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Is it safe for kids to take apart electronics?

Discussion in 'Electronic Repair' started by momwithtools, Feb 11, 2005.

  1. If the wall plug is cut off, a switching supply is no more dangerous
    than anything else. The caps don't stay charged very long and to be
    sure, it's a simply matter to short out the big one(s).

    --- sam | Sci.Electronics.Repair FAQ Mirror: http://repairfaq.ece.drexel.edu/
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  2. Tim Schwartz

    Tim Schwartz Guest

    Hello all,

    A local school in my area has an annual science day (called Super
    Science saturday) and one of the activities is a 'take apart' corner,
    where there are various old appliances, radios, toasters, VCR's and
    computers and tools for taking them apart.

    I think the key here is PROPER SUPERVISION to make sure that items with
    really sharp edges are tossed, and that the kids don't get to wild, like
    trying to stab a screwdriver through sheet metal. For example, younger
    kids get plastic housed boom-boxes, where as older ones might get a
    toaster that could have some sharp metal edges. I'd cut off all power
    cords in advance, and I'd skip items with CRT's (picture tubes) or any
    other glass items. Don't forget to have a few trash barrels handy (or
    access to a dumpster), as the stuff takes up even more space when
    apart. You'll also have to decide if they can take home some parts
    (treasure to some kids) or not, or leave that decision up to their
    parents.

    Regards,
    Tim Schwartz
    Bristol Electronics
     
  3. Tim Schwartz

    Tim Schwartz Guest

    Hello all,

    A local school in my area has an annual science day (called Super
    Science saturday) and one of the activities is a 'take apart' corner,
    where there are various old appliances, radios, toasters, VCR's and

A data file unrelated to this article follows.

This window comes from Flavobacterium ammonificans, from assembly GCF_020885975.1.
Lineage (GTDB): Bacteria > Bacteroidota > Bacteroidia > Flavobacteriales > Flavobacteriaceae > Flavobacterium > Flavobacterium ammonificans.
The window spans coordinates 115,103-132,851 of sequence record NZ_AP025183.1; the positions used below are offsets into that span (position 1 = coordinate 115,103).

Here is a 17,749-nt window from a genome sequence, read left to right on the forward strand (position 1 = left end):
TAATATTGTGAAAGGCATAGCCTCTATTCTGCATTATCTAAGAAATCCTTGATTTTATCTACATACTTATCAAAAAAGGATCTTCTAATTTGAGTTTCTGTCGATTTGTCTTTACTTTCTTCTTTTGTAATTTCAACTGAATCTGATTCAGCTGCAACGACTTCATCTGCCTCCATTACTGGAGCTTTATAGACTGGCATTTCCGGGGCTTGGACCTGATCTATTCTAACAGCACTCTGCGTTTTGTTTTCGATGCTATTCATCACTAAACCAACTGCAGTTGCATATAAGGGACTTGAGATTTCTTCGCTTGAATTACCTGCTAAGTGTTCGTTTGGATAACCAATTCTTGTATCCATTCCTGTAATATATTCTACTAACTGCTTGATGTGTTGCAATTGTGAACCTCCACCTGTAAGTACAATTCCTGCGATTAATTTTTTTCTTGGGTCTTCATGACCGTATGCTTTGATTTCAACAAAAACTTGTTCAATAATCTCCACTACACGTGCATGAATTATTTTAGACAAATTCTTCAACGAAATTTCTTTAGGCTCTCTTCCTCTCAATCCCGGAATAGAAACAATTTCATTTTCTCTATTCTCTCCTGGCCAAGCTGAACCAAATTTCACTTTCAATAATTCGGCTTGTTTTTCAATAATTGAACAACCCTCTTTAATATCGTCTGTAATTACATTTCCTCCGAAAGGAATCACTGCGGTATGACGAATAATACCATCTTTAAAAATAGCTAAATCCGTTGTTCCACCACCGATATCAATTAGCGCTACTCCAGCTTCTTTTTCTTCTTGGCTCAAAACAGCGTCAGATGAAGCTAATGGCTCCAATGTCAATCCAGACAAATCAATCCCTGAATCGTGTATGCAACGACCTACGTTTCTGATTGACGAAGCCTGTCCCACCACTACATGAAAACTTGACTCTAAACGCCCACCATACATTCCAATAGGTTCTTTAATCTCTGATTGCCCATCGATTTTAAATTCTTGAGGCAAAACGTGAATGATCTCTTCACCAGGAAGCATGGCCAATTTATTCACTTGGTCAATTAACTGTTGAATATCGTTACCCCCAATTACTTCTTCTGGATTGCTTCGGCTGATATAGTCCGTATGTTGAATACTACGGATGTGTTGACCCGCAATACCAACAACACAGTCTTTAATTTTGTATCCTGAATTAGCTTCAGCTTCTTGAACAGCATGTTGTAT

computers and tools for taking them apart.

    I think the key here is PROPER SUPERVISION to make sure that items with
    really sharp edges are tossed, and that the kids don't get to wild, like
    trying to stab a screwdriver through sheet metal. For example, younger
    kids get plastic housed boom-boxes, where as older ones might get a
    toaster that could have some sharp metal edges. I'd cut off all power
    cords in advance, and I'd skip items with CRT's (picture tubes) or any
    other glass items. Don't forget to have a few trash barrels handy (or
    access to a dumpster), as the stuff takes up even more space when
    apart. You'll also have to decide if they can take home some parts
    (treasure to some kids) or not, or leave that decision up to their
    parents.

    Regards,
    Tim Schwartz
    Bristol Electronics
     
  4. My guess would be that the people who think taking things apart is a stupid
    dangerous idea are those who had no strong interests in electronics or
    engineering in general as a kid and only went into a technical field
    for other reasons. I know this may be a gross over generalization but
    I can't imagine someone who actually had a early passion for how things work
    to make such a statment.